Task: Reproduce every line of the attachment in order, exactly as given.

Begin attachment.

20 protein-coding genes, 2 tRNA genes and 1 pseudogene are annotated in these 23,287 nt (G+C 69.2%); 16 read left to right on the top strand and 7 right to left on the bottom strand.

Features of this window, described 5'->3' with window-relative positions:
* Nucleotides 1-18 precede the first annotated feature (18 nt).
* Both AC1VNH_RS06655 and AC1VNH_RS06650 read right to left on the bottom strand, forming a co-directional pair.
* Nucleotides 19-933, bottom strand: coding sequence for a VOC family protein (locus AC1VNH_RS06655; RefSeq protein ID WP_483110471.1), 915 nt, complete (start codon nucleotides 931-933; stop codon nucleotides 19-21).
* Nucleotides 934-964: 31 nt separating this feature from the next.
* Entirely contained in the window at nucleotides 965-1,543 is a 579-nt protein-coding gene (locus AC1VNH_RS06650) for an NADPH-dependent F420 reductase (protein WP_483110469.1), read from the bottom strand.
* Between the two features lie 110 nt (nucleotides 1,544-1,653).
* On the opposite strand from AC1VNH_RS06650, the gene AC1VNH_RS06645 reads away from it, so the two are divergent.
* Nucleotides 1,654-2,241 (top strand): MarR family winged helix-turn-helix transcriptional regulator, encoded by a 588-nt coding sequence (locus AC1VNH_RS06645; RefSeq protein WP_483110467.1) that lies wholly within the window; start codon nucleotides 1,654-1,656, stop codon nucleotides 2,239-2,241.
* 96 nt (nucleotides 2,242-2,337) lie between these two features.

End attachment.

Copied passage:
20 protein-coding genes, 2 tRNA genes and 1 pseudogene are annotated in these 23,287 nt (G+C 69.2%); 16 read left to right on the top strand and 7 right to left on the bottom strand.

Features of this window, described 5'->3' with window-relative positions:
* Nucleotides 1-18 precede the first annotated feature (18 nt).
* Both AC1VNH_RS06655 and AC1VNH_RS06650 read right to left on the bottom strand, forming a co-directional pair.
* Nucleotides 19-933, bottom strand: coding sequence for a VOC family protein (locus AC1VNH_RS06655; RefSeq protein ID WP_483110471.1), 915 nt, complete (start codon nucleotides 931-933; stop codon nucleotides 19-21).
* Nucleotides 934-964: 31 nt separating this feature from the next.
* Entirely contained in the window at nucleotides 965-1,543 is a 579-nt protein-coding gene (locus AC1VNH_RS06650) for an NADPH-dependent F420 reductase (protein WP_483110469.1), read from the bottom strand.
* Between the two features lie 110 nt (nucleotides 1,544-1,653).
* On the opposite strand from AC1VNH_RS06650, the gene AC1VNH_RS06645 reads away from it, so the two are divergent.
* Nucleotides 1,654-2,241 (top strand): MarR family winged helix-turn-helix transcriptional regulator, encoded by a 588-nt coding sequence (locus AC1VNH_RS06645; RefSeq protein WP_483110467.1) that lies wholly within the window; start codon nucleotides 1,654-1,656, stop codon nucleotides 2,239-2,241.
* 96 nt (nucleotides 2,242-2,337) lie between these two features.